Planning tip: Fancy a challenge? In the cooler months, put on your hiking boots for an unforgettable 85km (53mi) hike through the canyon’s interior, finishing at the relaxing |Ai-|Ais hot springs.

8. Kunene Region (Kaokoland)

Best place for remoteness

In Namibia’s far northwestern corner is the remote and seldom visited Kunene region, with its isolated valleys, empty scrublands, mountains and desert. It is home to the semi-nomadic Himba people, known for their traditional lifestyle and red ochre skin cream. You’ll have many opportunities here to get to know them and learn about their culture.

Kunene is fringed to the north by the sandbanks and waterways of the Kunene River delta. East of here, the winding Kunene River, which forms Namibia’s border with Angola, flows past pretty Epupa Falls and some lovely riverside lodges. 

Planning tip: Kunene is high adventure country. Fully equipped 4WD excursions and fly-in tours are the main ways of exploring the region’s remote expanses.

A hippopotamus standing on a riverbank with birds resting on its back looks at the river with flowers floating in the water
Spot hippos in northeastern Namibia's Caprivi Strip, home to Bwabwata National Park © wanderluster / Getty Images

9. Zambezi Region (Caprivi Strip)

Best destination for water-based wildlife watching

Northeastern Namibia is miles away from Windhoek and much of the rest of the country, both in distance and in feel, its languid waterways offering a complete contrast to the arid desertscapes more prevalent in the south. Home to Bwabwata National Park, the far northeast is ideal for a detour if you’re combining travel in Namibia with visits to Zambia and Victoria Falls.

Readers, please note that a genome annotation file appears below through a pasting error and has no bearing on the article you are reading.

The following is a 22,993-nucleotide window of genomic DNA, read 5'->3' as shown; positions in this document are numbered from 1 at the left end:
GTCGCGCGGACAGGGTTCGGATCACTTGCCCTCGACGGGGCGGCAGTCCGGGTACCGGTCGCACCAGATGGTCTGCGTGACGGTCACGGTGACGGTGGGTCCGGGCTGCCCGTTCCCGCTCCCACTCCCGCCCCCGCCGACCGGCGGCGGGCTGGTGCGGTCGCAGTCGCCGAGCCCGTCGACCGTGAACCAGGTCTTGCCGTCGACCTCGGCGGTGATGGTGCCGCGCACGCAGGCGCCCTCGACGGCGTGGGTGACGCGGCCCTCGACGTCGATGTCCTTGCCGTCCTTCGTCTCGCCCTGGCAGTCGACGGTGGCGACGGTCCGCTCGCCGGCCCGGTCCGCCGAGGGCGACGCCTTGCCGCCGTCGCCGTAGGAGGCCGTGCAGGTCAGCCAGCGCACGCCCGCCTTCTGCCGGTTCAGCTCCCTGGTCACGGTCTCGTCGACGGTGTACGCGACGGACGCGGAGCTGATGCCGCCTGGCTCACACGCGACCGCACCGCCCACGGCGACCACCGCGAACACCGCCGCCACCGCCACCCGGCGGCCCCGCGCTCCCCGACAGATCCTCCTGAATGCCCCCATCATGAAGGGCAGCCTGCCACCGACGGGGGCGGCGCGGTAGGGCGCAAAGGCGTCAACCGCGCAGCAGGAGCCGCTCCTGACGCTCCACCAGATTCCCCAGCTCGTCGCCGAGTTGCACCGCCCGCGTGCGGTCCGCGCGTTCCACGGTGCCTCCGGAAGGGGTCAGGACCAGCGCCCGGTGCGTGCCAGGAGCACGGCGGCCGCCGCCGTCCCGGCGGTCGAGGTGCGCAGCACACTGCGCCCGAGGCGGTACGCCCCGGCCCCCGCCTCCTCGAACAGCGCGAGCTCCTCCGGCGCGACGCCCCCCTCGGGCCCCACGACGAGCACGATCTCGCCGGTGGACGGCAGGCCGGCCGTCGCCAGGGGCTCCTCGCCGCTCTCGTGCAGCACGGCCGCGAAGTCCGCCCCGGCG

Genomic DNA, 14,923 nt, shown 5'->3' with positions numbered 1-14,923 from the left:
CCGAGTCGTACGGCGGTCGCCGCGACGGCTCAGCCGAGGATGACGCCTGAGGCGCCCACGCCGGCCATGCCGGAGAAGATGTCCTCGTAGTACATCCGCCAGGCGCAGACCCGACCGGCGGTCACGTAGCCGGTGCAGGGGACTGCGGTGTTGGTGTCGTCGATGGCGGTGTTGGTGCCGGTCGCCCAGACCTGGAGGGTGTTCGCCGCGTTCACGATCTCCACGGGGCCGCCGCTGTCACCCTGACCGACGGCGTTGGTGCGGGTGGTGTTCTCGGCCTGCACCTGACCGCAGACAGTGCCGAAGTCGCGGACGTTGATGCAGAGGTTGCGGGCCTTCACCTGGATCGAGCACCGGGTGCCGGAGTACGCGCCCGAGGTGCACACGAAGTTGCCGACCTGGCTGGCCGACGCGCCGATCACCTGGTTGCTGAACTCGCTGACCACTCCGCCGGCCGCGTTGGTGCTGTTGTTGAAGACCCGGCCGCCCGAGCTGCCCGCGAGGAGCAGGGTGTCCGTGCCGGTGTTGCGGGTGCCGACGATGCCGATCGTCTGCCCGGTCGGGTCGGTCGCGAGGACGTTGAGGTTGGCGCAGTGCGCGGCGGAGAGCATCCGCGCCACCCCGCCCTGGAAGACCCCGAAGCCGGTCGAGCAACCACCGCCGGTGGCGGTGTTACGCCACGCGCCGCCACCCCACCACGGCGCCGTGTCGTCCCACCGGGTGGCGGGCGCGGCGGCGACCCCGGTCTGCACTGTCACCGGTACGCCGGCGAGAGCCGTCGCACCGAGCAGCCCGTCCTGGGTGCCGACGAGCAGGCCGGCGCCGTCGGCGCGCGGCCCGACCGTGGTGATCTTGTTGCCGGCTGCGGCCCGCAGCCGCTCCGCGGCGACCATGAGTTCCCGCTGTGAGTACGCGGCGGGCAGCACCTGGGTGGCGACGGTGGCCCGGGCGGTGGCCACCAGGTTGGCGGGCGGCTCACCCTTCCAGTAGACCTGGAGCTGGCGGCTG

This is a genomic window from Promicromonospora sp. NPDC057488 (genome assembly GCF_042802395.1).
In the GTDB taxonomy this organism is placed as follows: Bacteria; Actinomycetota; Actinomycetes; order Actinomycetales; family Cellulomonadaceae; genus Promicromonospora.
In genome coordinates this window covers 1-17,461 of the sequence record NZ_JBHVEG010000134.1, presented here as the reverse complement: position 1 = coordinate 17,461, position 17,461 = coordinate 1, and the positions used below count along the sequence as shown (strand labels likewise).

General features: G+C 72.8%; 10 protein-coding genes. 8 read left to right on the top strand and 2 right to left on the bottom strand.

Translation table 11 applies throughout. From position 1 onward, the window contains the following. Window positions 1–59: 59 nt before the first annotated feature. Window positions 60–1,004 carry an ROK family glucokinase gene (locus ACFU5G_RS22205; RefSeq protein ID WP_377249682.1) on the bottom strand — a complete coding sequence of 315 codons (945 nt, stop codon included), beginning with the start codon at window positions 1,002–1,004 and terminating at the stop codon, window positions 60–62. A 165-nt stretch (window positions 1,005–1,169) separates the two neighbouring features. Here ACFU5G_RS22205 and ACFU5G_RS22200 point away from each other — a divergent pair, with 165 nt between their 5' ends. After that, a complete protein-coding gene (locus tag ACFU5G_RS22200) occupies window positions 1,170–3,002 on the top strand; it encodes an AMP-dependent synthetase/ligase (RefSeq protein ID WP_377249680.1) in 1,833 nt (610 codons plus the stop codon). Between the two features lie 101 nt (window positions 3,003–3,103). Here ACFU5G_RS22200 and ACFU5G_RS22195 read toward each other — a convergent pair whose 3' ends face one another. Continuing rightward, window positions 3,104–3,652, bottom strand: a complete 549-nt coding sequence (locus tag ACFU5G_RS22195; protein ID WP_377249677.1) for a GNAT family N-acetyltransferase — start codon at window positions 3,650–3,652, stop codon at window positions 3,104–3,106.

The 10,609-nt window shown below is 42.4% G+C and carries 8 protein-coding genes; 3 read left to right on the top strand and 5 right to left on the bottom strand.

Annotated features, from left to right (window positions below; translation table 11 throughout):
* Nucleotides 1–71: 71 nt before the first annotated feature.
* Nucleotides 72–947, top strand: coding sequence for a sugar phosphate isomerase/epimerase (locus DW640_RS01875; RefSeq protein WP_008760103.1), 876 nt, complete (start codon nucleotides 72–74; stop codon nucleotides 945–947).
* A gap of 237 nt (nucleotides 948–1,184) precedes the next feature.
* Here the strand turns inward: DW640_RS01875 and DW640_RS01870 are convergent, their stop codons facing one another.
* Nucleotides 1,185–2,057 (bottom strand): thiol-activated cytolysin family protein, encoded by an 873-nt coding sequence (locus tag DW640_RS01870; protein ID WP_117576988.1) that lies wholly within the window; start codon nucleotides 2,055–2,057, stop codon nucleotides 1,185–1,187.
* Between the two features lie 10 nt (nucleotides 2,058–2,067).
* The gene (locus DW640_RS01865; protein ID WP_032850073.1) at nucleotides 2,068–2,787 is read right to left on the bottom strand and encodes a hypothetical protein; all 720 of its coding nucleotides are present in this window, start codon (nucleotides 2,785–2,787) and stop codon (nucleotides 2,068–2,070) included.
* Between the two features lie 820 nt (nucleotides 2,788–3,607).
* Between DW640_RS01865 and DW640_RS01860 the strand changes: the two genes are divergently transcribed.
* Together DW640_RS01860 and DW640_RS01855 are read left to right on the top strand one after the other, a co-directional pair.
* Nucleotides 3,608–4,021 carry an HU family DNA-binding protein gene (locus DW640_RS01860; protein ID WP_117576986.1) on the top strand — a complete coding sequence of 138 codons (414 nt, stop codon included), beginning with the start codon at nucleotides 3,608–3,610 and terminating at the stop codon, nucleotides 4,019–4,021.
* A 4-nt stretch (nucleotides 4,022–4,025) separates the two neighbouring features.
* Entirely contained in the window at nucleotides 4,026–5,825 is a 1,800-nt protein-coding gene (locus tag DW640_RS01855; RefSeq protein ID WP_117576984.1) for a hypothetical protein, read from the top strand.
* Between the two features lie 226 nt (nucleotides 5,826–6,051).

Enjoy the night-time symphonies of chirping and river noises and the area’s relaxed lodges and campgrounds while listening to hippos and watching elephants spraying water over themselves along the riverbanks.

10. Northern Namibia

Best place for getting to know local culture

Densely populated northern Namibia is the cultural heartland of the Owambo, Namibia’s largest ethnic group. Learn about local culture around Ondwangwa, visit the moving memorial marking the birthplace of Namibian independence at Omugulugwombashe, hunt up local festivals such as oshituti shomagongo (marula fruit festival) and sample some omagungu (mopane worms) and omboga (greens) at one of the region’s many small eateries.

11. Windhoek

Best place to delve into Namibia’s history

No visit to Namibia is complete without at least a brief stop in the country’s lively capital. Perched atop an inland plateau at about 1,700m (5,577ft), Windhoek is one of the world’s highest capital cities. It is also Namibia’s main urban hub and the best place in the country to buy crafts and to stock up before setting off to explore.

Detour: Surrounding Windhoek between 1,700m (5,577ft) and 2,000m (6,562ft) in altitude are the Khomas Highlands with cloud-free skies, open grasslands and rolling peaks. Check out the local wildlife at tiny Daan Viljoen park on Windhoek’s western edge or Na’ankuse Wildlife Sanctuary to the east.

This article was first published September 2022 and updated October 2023